Corman’s previous KU honors include Distinguished Alumnus of both the architecture and engineering schools, a Lifetime Service Award from Kansas Athletics and Grand Marshal of the 2011 Homecoming parade. He and his wife, Mary, also received the Spirit of 1912 Award during Homecoming 2019.

Kala Mays Stroup
Stroup, a three-time KU graduate, met Fred Ellsworth when he visited Great Bend, her hometown, to award her a scholarship to KU. After earning her bachelor’s degree in speech and drama in 1959, she remained on the Hill for graduate school, completing her master’s degree in education in 1964 and her doctorate in communication studies in 1974. She became a standard-bearer among women in higher education, going on to lead two universities as president and later the Missouri Commission of Higher Education. She also founded the National Nonprofit Leadership Alliance. which prepares and certifies undergraduate and graduate students to guide nonprofit organizations.

When Stroup and her late husband, Joe, returned to Lawrence in 2010, she also returned to the classroom as a University Honors Program lecturer, creating courses on nonprofit and philanthropic leadership and advising scores of students. She received Mortar Board’s Outstanding Faculty Award and the program’s Adviser Award.

From her own student years, Stroup credits honors program leader Professor Francis Heller and the incomparable Emily Taylor, dean of women, as pivotal influences. Stroup worked with Taylor as assistant dean of women, succeeding her as dean in 1975. Stroup also was selected as an American Council of Education Fellow to assist Dykes and the Board of Regents.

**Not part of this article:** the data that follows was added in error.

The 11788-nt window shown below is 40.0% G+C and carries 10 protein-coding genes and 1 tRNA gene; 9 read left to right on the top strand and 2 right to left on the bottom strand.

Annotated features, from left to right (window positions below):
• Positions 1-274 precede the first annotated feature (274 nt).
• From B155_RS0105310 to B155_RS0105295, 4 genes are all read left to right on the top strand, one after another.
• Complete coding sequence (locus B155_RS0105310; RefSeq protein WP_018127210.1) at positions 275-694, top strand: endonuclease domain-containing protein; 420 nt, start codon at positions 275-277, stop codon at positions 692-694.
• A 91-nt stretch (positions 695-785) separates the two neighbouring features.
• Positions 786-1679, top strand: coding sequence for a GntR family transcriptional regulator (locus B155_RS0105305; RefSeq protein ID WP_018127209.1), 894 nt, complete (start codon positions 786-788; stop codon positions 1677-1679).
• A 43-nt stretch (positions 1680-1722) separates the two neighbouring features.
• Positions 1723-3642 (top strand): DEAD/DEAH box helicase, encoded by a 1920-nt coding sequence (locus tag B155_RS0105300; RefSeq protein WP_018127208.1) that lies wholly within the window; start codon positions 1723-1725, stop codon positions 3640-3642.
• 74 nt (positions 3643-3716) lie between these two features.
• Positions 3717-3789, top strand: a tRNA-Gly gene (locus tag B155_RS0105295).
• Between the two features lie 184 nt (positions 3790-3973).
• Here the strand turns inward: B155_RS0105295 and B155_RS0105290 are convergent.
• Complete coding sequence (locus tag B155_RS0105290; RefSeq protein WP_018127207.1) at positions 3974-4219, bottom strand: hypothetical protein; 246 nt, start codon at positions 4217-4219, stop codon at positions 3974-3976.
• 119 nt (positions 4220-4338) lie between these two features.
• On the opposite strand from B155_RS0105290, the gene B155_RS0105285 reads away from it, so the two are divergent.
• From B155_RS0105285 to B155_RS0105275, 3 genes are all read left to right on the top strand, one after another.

“Kala is an extremely talented woman. She was not only a leader at KU, but she was a leader for women’s causes everywhere,” Dykes said. “Just think of all the lives she affected. … She is no shrinking violet. She has strong opinions and values, and she has lived by them.”

Stroup left KU for Emporia State University, where she was the first woman vice president for academic affairs in the regents system. In 1983, she became the first woman to lead Murray State University in Kentucky as president. Seven years later, she became the first woman president of Southeast Missouri State University. In 1995, she oversaw all of Missouri’s public colleges and universities as higher education commissioner.

As a longtime KU volunteer, she served on the Alumni Association’s national board of directors from 1985 to 1990. For KU Endowment, she helped found and chaired Women Philanthropists for KU, and she is a member of the Chancellors Club and Jayhawk Faithful.

She also guided the Emily Taylor Women’s Resource Center (now the Center for Women & Gender Equity) as chair and led fundraising to establish a permanent KU Women’s Hall of Fame display in the Kansas Union. She has contributed to KU Libraries and chaired the advisory board.

Stroup in 2005 received the Distinguished Service Citation, then the highest award given by KU and the Alumni Association. She holds honorary doctorates from five universities and was named a Distinguished Alumna of the KU School of Education & Human Sciences. She is a member of the KU Women’s Hall of Fame.

Since 1975, 164 KU alumni and friends have received the Fred Ellsworth Medallion.

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Note to editor: Hometown interest for: Goodland, Lawrence, Leawood, Lenexa, Olathe, Overland Park and Kansas City, Missouri.
Contact: Cody Howard, 785-864-2936, [email protected]
KU aerospace engineering students continue excellence in national design competitions